Salem was, in fact, Hawthorne’s native soil, in all senses; as intimately and perfectly so as Florence was the only soil in which Dante and Michael Angelo could have had their growth. It is endlessly suggestive, this way that historic cities have of expressing themselves for all time in the persons of one or two men. Silently and with mysterious precision, the genius comes to birth and ripens — sometimes despite all sorts of discouragement — into a full bloom which we afterward see could not have reached its maturity at any other time, and would surely have missed its most peculiar and cherished qualities if reared in any other place. The Ionian intellect of Athens culminates in Plato; Florence runs into the mould of Dante’s verse, like fluid bronze; Paris secures remembrance of her wide curiosity in Voltaire’s settled expression; and Samuel Johnson holds fast for us that London of the eighteenth century which has passed out of sight, in giving place to the capital of the Anglo–Saxon race today. In like manner the sober little New England town which has played a so much more obscure, though in its way hardly less significant part, sits quietly enshrined and preserved in Hawthorne’s singularly imperishable prose.
Of course, Salem is not to be compared with Florence otherwise than remotely or partially. Florence was naturally the City of Flowers, in a figurative sense as well as in the common meaning. Its splendid, various, and full-pulsed life found spontaneous issue in magnificent works of art, in architecture, painting, poetry, and sculpture — things in which New England was quite sterile. Salem evolved the artistic spirit indirectly, and embodied itself in Hawthorne by the force of contrast: the weariness of unadorned life which must have oppressed many a silent soul before him at last gathered force for a revolt in his person, and the very dearth which had previously reigned was made to contribute to the beauty of his achievement. The unique and delicate perfume of surprise with which his genius issued from its crevice still haunts his romances. A quality of homeliness dwells in their very strangeness and rarity which endears them to us unspeakably, and captivates the foreign sense as well; so that one of Hawthorne’s chief and most enduring charms is in a measure due to that very barrenness of his native earth which would at first seem to offer only denial to his development. It is in this direction that we catch sight of the analogy between his intellectual unfolding and that of the great Florentines. It consists in his drawing up into himself the nourishment furnished by the ground upon which he was born, and making the more and the less productive elements reach a climax of characteristic beauty. One marked difference, however, is that there was no abundant and inspiriting municipal life of his own time which could enter into his genius: it was the consciousness of the past of the place that affected him. He himself has expressed as much: “This old town of Salem — my native place, though I have dwelt much away from it, both in boyhood and maturer years — possesses, or did possess, a hold on my affections, the force of which I have never realized during my seasons of actual residence here. . . . And yet, though invariably happiest elsewhere, there is within me a feeling for old Salem, which, in lack of a better phrase, I must be content to call affection. . . . But the sentiment has likewise its moral quality. The figure of that first ancestor, invested by family tradition with a dim and dusky grandeur, was present to my boyish imagination as far back as I can remember. It still haunts me, and induces a kind of home-feeling with the past, which I scarcely claim in reference to the present phase of the town.”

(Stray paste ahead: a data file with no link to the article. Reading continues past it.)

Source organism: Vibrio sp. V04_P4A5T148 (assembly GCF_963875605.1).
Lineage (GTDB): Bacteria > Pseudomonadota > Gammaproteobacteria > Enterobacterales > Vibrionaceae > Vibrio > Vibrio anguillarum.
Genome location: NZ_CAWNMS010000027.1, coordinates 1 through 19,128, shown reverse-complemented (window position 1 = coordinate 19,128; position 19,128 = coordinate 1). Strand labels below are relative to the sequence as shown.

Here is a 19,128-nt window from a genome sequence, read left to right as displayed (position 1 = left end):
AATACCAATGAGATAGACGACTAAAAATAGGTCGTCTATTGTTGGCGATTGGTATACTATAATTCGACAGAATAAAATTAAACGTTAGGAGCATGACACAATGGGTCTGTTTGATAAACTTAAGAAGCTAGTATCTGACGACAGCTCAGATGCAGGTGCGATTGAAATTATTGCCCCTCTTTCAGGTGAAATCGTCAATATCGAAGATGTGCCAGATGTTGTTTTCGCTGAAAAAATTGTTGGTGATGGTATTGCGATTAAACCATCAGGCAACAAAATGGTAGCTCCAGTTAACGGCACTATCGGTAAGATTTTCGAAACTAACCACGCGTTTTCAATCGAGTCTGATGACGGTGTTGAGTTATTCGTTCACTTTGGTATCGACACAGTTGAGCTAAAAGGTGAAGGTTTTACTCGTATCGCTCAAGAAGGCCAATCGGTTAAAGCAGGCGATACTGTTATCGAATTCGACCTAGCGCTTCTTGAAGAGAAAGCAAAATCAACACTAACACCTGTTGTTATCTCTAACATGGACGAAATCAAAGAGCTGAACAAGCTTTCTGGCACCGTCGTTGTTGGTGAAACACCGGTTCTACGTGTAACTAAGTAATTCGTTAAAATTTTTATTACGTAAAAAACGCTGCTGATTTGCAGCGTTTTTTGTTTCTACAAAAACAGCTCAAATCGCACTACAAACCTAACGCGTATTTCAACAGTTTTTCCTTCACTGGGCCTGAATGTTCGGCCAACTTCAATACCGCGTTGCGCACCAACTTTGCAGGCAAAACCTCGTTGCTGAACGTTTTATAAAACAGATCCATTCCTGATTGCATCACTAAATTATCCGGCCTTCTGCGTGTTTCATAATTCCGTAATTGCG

It is by briefly reviewing that past, then trying to reproduce in imagination the immediate atmosphere of Hawthorne’s youth, and comparing the two, that we shall best arrive at the completion of our proposed portrait. We have first to study the dim perspective and the suggestive coloring of that historic background from which the author emerges, and then to define clearly his own individual traits as they appear in his published works and Note–Books.
The eagerness which admirers of such a genius show, to learn all permissible details of his personal history, is, when freed from the vulgar and imbecile curiosity which often mars it, a sort of homage that it is right to satisfy. It is a respect apt to be paid only to men whose winning personal qualities have reached through their writing, and touched a number of grateful and appreciative hearts. But two objections may be urged against giving such details here: one is, that Hawthorne especially disapproved the writing of a Life of himself; the other, that the history of Salem and the works of Hawthorne are easily accessible to any one, without intervention.